This is a moment that will mark you forever. It consists of different phases: reception, labour, phase during which the cervix dilates, birth and delivery.
The medical team is thus ready to receive you. Their professionalism will reassure you. You will feel it from the moment you arrive on the ward. Let’s start by finding out who it is composed of :
- A doctor on duty 24/24
- An anaesthetist on duty
- Midwives based on the number of planned deliveries
- HSA (hospital service agents)
- A paediatrician (on duty or on-site)
- Paediatric nurses
The engine of labour is the contraction. This is a kind of cramp that pushes baby onto the cervix. It begins at home and continues in hospital where you are monitored. The midwives thus want to ensure that baby is responding correctly to the contractions.
Opening of the cervix
Initially, the top of the head rests on the cervix which gradually opens.
To assess progress, the midwives measure the dilation. 1 cm is still the beginning of labour. 10 cm is complete dilation. On average, the dilation progresses by one cm per hour, i.e. around 10 to 12 hours between the first contractions and the birth of baby.
Now for some mechanics. Baby is not naturally in the axis of the pelvis. It is therefore important to find the position that brings him to this axis. A little stroll, pelvic tilts or a few exercises on a ball can help you achieve it. The antenatal classes will have undoubtedly helped you to learn these techniques.
We are not all equal when it comes to pain. Mothers in the childbirth phase each feel it in their own way. It is very useful to learn how to manage it: take a bath at the beginning of labour, control your emotions and focus on your breathing…
Medically, you can be offered some solutions :
- Nubain: this is a morphine derivative used at the beginning of labour.
- Epidural: this can be performed between 3 to 8 cm in dilation. It anaesthetises the lower body, from the top of the uterus to the feet. The patient retains her sensations but does not feel pain. This is a medical procedure you must be prepare yourself for: it is mandatory to make an appointment for an anaesthesia consultation in the eighth month.
- Spinal anaesthesia: this technique enables fast and reliable anaesthesia, effective for about 2 hours. is therefore indicated for a brief and impromptu Intervention such as a caesarean section.
- Nitrous oxide: this is a gas that you can inhale at any time to relieve you in a punctual way.
The ideal position is the one that allows you to feel good. There are 3 most common positions :
- On the stirrups. Remember to perform the pelvic tilt to facilitate pushing as much as possible.
- On your side. Less common, but it is an attractive alternative because it enables better articulation of the push axis.
- On all fours. This position usually responds to a specific investment on the part of the future mum as it excludes the use of an epidural and any unnatural methods.
The second phase of labour begins with the big push and ends with expulsion or release. It extends for 20 to 30 minutes. This is a protocol estimation found in the majority of cases. Beyond that, the obstetricians intervene and provide assistance for the expulsion: suction or forceps for example.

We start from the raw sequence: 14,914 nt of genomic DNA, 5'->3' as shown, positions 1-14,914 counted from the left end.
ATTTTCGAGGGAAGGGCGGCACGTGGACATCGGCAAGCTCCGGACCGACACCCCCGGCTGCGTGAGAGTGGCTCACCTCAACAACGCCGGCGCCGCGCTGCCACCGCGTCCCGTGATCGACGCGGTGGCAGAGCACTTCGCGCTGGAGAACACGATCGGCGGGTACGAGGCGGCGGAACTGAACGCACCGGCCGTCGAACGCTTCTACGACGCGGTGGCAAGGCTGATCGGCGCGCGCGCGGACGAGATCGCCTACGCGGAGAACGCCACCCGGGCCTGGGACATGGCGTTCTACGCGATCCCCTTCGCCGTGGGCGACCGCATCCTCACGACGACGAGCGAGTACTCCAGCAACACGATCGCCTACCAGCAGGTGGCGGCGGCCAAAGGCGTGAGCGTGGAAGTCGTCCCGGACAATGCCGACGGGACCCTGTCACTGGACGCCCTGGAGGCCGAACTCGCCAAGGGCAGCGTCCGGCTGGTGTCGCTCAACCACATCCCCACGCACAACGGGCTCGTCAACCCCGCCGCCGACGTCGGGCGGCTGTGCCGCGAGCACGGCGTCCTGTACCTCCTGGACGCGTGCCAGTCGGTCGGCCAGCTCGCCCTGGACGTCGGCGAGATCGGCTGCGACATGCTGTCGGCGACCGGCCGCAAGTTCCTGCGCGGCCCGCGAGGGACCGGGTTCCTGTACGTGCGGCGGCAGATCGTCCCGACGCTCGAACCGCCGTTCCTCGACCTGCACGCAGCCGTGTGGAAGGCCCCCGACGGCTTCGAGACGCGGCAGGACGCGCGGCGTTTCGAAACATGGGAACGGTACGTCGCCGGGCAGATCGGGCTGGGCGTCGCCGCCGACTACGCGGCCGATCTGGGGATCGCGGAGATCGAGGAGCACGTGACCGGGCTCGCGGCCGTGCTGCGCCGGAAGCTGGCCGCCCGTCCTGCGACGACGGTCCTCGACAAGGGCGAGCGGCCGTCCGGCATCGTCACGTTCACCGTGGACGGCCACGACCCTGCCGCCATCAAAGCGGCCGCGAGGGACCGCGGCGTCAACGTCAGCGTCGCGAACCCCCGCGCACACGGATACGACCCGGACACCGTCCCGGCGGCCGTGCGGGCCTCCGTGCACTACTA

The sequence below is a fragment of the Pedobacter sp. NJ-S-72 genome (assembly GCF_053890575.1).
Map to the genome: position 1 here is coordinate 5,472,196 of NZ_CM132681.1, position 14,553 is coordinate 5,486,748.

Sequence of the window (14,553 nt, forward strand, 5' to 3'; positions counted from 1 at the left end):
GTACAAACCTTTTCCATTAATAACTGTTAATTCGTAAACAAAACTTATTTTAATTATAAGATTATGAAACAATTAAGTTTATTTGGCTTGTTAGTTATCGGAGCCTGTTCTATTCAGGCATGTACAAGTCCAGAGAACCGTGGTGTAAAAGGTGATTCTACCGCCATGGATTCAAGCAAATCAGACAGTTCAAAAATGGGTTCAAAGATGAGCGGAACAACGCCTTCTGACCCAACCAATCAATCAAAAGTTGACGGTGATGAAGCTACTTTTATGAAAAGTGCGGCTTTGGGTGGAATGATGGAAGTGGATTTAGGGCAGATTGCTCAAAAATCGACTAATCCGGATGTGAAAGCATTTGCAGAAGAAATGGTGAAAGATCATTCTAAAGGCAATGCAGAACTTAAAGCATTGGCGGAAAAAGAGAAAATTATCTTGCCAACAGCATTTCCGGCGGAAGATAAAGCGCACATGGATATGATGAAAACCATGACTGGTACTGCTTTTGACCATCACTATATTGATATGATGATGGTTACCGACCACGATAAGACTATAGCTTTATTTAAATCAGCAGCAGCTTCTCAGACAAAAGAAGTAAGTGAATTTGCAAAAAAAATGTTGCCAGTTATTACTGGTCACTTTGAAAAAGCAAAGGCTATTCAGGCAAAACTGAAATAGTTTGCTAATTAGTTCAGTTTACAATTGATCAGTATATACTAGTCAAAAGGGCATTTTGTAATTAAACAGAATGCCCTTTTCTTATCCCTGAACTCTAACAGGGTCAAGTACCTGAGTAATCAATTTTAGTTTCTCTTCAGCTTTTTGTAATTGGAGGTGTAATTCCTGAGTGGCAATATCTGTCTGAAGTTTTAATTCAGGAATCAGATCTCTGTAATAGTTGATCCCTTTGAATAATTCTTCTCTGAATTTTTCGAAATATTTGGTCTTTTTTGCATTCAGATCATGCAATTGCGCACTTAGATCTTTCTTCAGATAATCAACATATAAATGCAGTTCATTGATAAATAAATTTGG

The big push
After clearing the cervix, baby arrives in the vagina and then progresses to the perineum. When he presses on the perineum the big push begins for mum. There are 2 major push techniques learned during the antenatal classes:holding your breath with full, blocked lungs, or holding your breath until the end of expiration.
At this stage, mum stop pushing. The head is about to come out. This is the most delicate moment, fortunately greatly facilitated by the peculiarities of the baby’s skull. Here the midwife gives you valuable assistance in guiding baby. Once the shoulders have passed, the expulsion of the rest of the body is only a formality. After a few seconds, breathing occurs by reflex of the lungs: baby is born.
At birth, the skull bones of your baby are not yet fused. His head can become deformed in order to pass through a space narrower than itself.
The first reflex: cut the umbilical cord. This is a symbolic act which can be performed by dad.
Then the midwives carry out the Apgar test to assess baby’s health. The criteria are: skin colour, heart rate, breathing, muscle tone and reflexes. A score of zero to two is attributed to each factor: the Apgar score is the sum of these five scores thus calculated. Most newborns get a total between seven and ten. Below that, a further examination is usually conducted.
Baby is usually measured, weighed, bathed… and gently placed in your arms.
The contractions start again about ¼ hour after birth. The placenta detaches. You are asked to make a final push to expel it: the delivery.
The midwife then keeps an eye on you for two hours in the delivery room to be sure that you and your baby are well. Use this time to get to know him: skin-to-skin contact on your stomach, your chest, by your eyes, breastfeeding, etc. Your partner can also participate.